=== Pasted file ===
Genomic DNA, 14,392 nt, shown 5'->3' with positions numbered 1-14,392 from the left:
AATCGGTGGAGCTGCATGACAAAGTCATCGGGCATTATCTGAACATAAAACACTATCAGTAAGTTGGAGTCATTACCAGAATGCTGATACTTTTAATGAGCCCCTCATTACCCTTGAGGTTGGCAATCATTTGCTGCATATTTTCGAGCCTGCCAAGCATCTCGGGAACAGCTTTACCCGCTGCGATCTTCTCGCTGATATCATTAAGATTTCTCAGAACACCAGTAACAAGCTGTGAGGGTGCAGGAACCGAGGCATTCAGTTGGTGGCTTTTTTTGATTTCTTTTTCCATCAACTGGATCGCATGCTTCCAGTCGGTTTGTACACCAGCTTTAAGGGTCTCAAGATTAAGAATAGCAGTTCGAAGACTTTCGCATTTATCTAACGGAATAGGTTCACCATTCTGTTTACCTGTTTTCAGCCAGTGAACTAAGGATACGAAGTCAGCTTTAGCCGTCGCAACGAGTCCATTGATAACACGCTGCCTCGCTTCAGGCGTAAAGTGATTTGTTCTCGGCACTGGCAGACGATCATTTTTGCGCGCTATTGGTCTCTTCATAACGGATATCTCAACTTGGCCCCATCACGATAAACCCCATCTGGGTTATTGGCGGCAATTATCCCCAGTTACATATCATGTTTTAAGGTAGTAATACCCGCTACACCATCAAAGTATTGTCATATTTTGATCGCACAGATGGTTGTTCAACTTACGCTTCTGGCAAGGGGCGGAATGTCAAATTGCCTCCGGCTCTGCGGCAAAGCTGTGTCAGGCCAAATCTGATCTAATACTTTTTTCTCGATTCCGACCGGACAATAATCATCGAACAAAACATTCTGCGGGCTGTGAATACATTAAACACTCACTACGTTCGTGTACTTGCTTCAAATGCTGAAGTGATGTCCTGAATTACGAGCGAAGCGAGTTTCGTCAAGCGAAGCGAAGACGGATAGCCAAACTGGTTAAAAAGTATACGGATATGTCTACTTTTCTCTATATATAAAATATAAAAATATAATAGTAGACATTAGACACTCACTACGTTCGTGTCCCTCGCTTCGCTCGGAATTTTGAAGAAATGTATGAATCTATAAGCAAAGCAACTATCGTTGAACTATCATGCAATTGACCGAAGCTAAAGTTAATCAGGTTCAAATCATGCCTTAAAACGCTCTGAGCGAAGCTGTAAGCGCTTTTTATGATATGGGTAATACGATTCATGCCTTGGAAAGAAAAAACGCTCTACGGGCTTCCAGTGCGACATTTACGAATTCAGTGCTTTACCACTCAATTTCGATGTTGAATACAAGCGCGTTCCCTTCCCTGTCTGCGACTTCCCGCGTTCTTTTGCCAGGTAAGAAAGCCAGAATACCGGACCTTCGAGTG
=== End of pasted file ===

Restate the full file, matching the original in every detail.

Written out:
Genomic DNA, 14,392 nt, shown 5'->3' with positions numbered 1-14,392 from the left:
AATCGGTGGAGCTGCATGACAAAGTCATCGGGCATTATCTGAACATAAAACACTATCAGTAAGTTGGAGTCATTACCAGAATGCTGATACTTTTAATGAGCCCCTCATTACCCTTGAGGTTGGCAATCATTTGCTGCATATTTTCGAGCCTGCCAAGCATCTCGGGAACAGCTTTACCCGCTGCGATCTTCTCGCTGATATCATTAAGATTTCTCAGAACACCAGTAACAAGCTGTGAGGGTGCAGGAACCGAGGCATTCAGTTGGTGGCTTTTTTTGATTTCTTTTTCCATCAACTGGATCGCATGCTTCCAGTCGGTTTGTACACCAGCTTTAAGGGTCTCAAGATTAAGAATAGCAGTTCGAAGACTTTCGCATTTATCTAACGGAATAGGTTCACCATTCTGTTTACCTGTTTTCAGCCAGTGAACTAAGGATACGAAGTCAGCTTTAGCCGTCGCAACGAGTCCATTGATAACACGCTGCCTCGCTTCAGGCGTAAAGTGATTTGTTCTCGGCACTGGCAGACGATCATTTTTGCGCGCTATTGGTCTCTTCATAACGGATATCTCAACTTGGCCCCATCACGATAAACCCCATCTGGGTTATTGGCGGCAATTATCCCCAGTTACATATCATGTTTTAAGGTAGTAATACCCGCTACACCATCAAAGTATTGTCATATTTTGATCGCACAGATGGTTGTTCAACTTACGCTTCTGGCAAGGGGCGGAATGTCAAATTGCCTCCGGCTCTGCGGCAAAGCTGTGTCAGGCCAAATCTGATCTAATACTTTTTTCTCGATTCCGACCGGACAATAATCATCGAACAAAACATTCTGCGGGCTGTGAATACATTAAACACTCACTACGTTCGTGTACTTGCTTCAAATGCTGAAGTGATGTCCTGAATTACGAGCGAAGCGAGTTTCGTCAAGCGAAGCGAAGACGGATAGCCAAACTGGTTAAAAAGTATACGGATATGTCTACTTTTCTCTATATATAAAATATAAAAATATAATAGTAGACATTAGACACTCACTACGTTCGTGTCCCTCGCTTCGCTCGGAATTTTGAAGAAATGTATGAATCTATAAGCAAAGCAACTATCGTTGAACTATCATGCAATTGACCGAAGCTAAAGTTAATCAGGTTCAAATCATGCCTTAAAACGCTCTGAGCGAAGCTGTAAGCGCTTTTTATGATATGGGTAATACGATTCATGCCTTGGAAAGAAAAAACGCTCTACGGGCTTCCAGTGCGACATTTACGAATTCAGTGCTTTACCACTCAATTTCGATGTTGAATACAAGCGCGTTCCCTTCCCTGTCTGCGACTTCCCGCGTTCTTTTGCCAGGTAAGAAAGCCAGAATACCGGACCTTCGAGTG